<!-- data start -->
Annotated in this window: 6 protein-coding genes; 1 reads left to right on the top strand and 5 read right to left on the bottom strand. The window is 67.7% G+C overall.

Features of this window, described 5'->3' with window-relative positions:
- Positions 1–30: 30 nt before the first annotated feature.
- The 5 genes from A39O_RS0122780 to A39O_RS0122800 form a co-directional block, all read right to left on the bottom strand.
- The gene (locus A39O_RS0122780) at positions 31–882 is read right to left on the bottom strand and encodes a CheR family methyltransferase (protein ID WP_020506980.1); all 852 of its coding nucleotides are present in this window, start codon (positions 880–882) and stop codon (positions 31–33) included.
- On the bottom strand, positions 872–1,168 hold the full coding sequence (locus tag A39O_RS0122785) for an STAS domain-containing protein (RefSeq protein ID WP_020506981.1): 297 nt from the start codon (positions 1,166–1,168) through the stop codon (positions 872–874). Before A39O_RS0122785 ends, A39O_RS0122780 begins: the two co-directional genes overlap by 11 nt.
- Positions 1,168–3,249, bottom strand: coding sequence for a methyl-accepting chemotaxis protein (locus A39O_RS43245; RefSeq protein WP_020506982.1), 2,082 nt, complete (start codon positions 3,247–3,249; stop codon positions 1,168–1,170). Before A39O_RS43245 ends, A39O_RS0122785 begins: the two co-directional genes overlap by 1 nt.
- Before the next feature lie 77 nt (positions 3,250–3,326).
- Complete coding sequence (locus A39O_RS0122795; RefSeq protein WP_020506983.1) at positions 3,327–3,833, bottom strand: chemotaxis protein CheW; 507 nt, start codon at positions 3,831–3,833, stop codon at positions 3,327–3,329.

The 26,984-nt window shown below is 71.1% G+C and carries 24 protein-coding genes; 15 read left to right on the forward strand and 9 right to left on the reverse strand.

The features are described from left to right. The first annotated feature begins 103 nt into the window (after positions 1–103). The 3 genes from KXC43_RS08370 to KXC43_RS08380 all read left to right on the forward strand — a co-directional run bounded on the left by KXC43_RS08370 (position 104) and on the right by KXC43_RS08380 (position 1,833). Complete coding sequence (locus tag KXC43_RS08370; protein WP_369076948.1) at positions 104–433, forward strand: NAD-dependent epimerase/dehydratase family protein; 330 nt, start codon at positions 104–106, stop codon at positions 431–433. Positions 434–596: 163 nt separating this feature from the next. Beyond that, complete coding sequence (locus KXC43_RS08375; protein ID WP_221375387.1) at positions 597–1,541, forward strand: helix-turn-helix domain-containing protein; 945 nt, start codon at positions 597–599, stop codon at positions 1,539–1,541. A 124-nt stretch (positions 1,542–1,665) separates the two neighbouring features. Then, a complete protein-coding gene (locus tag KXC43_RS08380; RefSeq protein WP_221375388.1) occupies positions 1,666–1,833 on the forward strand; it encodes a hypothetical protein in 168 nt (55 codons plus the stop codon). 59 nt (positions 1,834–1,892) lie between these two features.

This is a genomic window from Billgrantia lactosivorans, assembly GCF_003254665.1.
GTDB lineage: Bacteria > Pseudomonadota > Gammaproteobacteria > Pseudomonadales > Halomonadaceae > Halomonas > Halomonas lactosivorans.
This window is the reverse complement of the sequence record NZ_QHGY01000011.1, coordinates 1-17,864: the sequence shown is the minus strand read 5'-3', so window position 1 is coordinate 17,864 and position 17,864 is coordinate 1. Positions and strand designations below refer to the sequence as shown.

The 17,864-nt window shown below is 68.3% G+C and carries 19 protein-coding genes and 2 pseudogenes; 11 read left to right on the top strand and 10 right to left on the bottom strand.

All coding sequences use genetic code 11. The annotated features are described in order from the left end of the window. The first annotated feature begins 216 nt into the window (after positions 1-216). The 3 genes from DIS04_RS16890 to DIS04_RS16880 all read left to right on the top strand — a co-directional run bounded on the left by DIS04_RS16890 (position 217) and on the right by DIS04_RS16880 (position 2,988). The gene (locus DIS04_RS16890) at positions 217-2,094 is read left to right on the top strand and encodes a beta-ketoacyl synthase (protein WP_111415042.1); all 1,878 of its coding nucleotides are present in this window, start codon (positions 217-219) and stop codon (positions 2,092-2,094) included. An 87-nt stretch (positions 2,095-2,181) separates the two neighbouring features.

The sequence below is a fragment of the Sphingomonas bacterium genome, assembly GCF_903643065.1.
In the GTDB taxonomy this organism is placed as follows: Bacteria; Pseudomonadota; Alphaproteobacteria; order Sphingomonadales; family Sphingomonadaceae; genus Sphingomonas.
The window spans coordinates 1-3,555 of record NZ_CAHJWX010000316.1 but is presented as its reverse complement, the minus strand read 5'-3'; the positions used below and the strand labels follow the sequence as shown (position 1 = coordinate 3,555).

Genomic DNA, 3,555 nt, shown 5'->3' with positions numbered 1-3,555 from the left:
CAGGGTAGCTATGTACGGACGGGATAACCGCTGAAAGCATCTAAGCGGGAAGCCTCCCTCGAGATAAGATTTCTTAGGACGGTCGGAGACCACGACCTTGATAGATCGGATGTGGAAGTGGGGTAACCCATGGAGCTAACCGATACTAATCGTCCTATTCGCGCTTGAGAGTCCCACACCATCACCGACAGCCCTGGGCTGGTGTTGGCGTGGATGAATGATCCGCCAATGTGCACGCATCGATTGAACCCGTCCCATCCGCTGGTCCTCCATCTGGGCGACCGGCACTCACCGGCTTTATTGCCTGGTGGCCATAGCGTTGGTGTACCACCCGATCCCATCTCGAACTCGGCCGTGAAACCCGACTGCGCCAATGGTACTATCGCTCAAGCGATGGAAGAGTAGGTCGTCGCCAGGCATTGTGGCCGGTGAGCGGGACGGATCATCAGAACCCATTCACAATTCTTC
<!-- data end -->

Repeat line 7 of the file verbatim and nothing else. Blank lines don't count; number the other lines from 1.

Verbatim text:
- Positions 1,168–3,249, bottom strand: coding sequence for a methyl-accepting chemotaxis protein (locus A39O_RS43245; RefSeq protein WP_020506982.1), 2,082 nt, complete (start codon positions 3,247–3,249; stop codon positions 1,168–1,170). Before A39O_RS43245 ends, A39O_RS0122785 begins: the two co-directional genes overlap by 1 nt.